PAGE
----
A B C D E F G H I J K L M N O P Q R S T U V W Y Z

Discovery method

A teaching method based on permitting a student to acquire knowledge by discovering it directly, usually through experimentation. Most commonly used in laboratory science experiments, the discovery method can be applied to all levels of education and in almost all subjects if the teacher points the student in the proper direction and provides enough materials in correct sequence to permit the inevitable discovery.

Auditory training

Instruction of the hearing impaired to understand sounds and speech.

Illiteracy

An inability to read or write; according to the national Adult Literacy Survey released in the 1990s, between 21% and 23% of the adult citizens of the United States are affected.

Right to Read

A federal program established by Congress in 1974 to improve the reading skills of American citizens and to eliminate illiteracy.

Georgia

One of the original 13 states and the fourth to join the Union, in 1788. Georgia planned to build state-supported schools in each county when it drafted its first constitution in 1777,

Normal distribution curve

A bell-shaped graph representing the distribution of scores to form a symmetrical pattern, with the same number of scores evenly distributed on either side of a vertical line drawn from the baseline of the graph to the peak of the bell curve.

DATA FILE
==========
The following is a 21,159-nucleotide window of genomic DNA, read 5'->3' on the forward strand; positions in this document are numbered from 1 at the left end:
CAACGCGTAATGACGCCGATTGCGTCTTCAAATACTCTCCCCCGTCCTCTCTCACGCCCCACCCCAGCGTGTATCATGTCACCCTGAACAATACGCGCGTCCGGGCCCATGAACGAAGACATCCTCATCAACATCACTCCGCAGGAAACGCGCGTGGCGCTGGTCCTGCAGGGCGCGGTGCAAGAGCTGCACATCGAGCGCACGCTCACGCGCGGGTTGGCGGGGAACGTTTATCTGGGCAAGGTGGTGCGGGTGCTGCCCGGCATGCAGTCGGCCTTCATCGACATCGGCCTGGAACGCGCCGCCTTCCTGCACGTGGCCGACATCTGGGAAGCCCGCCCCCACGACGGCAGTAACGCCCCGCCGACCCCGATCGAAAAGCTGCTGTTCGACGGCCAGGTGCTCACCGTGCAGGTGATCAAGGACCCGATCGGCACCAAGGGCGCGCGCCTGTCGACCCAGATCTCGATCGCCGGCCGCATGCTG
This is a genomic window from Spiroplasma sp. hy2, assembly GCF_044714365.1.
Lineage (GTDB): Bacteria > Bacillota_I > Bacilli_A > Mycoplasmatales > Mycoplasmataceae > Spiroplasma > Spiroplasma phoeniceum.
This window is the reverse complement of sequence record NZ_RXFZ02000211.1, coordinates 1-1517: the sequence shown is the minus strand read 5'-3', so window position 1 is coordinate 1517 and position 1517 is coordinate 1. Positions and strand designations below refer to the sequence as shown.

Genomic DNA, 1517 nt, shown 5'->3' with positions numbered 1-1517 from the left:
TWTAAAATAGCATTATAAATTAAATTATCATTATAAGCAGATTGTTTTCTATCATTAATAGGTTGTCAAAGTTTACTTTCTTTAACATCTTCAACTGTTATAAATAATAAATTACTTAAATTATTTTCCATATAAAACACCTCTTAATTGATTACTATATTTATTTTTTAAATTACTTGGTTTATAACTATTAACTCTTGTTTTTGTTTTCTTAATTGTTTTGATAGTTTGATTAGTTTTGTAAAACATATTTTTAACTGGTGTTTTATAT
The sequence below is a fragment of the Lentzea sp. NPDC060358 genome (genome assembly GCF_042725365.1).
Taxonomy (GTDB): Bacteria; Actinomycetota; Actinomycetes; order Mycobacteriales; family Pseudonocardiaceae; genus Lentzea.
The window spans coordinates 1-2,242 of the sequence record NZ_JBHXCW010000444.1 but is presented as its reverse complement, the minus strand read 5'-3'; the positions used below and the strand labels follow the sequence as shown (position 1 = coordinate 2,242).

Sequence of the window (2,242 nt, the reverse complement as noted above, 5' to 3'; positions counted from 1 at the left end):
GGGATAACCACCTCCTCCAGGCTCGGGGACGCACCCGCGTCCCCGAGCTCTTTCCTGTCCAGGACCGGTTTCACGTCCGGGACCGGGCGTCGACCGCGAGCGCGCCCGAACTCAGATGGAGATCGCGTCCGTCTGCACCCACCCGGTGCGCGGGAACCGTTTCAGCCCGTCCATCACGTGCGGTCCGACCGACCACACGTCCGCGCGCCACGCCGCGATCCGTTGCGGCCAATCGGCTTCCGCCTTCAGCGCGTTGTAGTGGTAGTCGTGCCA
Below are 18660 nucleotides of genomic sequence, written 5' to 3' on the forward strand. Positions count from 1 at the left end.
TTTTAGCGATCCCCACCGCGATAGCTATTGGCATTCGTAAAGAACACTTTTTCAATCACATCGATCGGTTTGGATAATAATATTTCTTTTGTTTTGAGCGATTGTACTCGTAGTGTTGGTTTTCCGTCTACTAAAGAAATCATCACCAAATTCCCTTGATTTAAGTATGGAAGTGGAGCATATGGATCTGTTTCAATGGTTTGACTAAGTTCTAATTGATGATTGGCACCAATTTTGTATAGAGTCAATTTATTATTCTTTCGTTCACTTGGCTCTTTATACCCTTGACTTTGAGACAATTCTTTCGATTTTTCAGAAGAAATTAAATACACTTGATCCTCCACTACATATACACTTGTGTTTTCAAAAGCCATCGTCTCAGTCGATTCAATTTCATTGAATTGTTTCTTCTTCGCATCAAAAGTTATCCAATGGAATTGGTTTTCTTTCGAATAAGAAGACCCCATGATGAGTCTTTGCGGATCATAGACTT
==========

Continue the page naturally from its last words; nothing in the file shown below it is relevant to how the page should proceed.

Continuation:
Pintner General Ability Tests

A onceubiquitous battery of aptitude tests routinely given each year in the 1930s, 1940s and 1950s to measure academic aptitudes of students in all grades, from K through 12.

Johann Heinrich Pestalozzi (1746–1827)

Swiss educational reformer whose pedagogy revolutionized education in western Europe and the United States.

Educational Products Information Exchange Institute (EPIE)

A nonprofit organization chartered by the Regents of the University of the State of New York as a clearinghouse of information on educational products for school districts and state educational agencies nationwide.

Spiral curriculum

A graphic term to describe a curricular design that constantly reviews previously mastered concepts while continually adding new ones.

Zero reject

A concept derived from the federal Education for All Handicapped Children Act of 1975 and subsequent court decisions requiring public school districts to provide all handicapped children with free, appropriate education.

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